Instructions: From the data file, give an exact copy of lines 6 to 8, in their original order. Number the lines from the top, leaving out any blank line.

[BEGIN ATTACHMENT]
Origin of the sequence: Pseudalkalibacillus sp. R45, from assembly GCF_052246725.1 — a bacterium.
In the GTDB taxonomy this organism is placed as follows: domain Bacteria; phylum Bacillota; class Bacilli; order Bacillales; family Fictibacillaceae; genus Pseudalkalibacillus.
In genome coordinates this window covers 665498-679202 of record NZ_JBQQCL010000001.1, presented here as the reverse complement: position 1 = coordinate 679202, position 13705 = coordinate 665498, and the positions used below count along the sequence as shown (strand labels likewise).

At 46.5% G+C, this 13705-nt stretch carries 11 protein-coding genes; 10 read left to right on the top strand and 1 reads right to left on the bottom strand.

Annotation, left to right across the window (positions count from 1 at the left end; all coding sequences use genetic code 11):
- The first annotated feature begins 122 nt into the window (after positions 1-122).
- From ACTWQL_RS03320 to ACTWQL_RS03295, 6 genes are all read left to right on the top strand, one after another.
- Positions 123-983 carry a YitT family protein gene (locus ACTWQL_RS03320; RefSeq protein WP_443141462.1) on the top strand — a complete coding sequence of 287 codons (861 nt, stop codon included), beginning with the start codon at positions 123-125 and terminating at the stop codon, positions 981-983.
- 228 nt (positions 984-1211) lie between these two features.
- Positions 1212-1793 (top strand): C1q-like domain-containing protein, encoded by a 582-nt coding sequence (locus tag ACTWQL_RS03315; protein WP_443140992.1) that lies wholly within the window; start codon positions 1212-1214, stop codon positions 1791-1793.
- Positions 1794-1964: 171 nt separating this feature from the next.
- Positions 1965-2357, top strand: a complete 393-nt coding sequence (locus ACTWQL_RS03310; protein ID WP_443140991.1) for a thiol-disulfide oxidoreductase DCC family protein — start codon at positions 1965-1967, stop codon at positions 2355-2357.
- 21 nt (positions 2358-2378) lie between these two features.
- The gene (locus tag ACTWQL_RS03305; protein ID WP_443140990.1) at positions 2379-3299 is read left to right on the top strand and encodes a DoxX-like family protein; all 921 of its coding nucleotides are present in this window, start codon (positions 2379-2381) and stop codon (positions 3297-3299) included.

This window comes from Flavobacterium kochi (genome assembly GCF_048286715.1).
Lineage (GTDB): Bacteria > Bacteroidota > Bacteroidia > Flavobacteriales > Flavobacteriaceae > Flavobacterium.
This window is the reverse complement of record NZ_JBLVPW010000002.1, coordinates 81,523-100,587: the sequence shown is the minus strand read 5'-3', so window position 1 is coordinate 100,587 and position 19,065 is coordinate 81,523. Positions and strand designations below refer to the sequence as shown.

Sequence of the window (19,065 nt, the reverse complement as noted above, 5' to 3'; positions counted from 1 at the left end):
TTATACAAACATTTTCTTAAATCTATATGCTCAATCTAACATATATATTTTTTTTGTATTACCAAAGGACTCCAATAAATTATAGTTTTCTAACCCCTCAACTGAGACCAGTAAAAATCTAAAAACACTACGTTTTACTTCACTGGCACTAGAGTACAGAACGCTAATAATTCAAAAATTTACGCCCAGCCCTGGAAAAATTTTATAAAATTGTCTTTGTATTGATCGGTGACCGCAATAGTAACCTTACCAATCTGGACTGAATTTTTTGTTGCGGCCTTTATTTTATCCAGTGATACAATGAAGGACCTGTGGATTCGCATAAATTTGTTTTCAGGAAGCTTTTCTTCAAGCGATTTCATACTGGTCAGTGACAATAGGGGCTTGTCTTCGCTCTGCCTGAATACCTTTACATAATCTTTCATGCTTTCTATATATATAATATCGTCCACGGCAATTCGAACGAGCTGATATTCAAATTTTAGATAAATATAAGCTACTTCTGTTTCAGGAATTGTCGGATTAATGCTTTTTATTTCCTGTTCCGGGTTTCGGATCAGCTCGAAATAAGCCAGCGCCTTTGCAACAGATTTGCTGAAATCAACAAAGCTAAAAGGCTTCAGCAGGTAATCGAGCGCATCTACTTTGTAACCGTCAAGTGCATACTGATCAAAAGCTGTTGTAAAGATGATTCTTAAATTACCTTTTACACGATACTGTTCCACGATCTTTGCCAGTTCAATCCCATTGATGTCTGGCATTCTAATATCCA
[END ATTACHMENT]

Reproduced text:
- The first annotated feature begins 122 nt into the window (after positions 1-122).
- From ACTWQL_RS03320 to ACTWQL_RS03295, 6 genes are all read left to right on the top strand, one after another.
- Positions 123-983 carry a YitT family protein gene (locus ACTWQL_RS03320; RefSeq protein WP_443141462.1) on the top strand — a complete coding sequence of 287 codons (861 nt, stop codon included), beginning with the start codon at positions 123-125 and terminating at the stop codon, positions 981-983.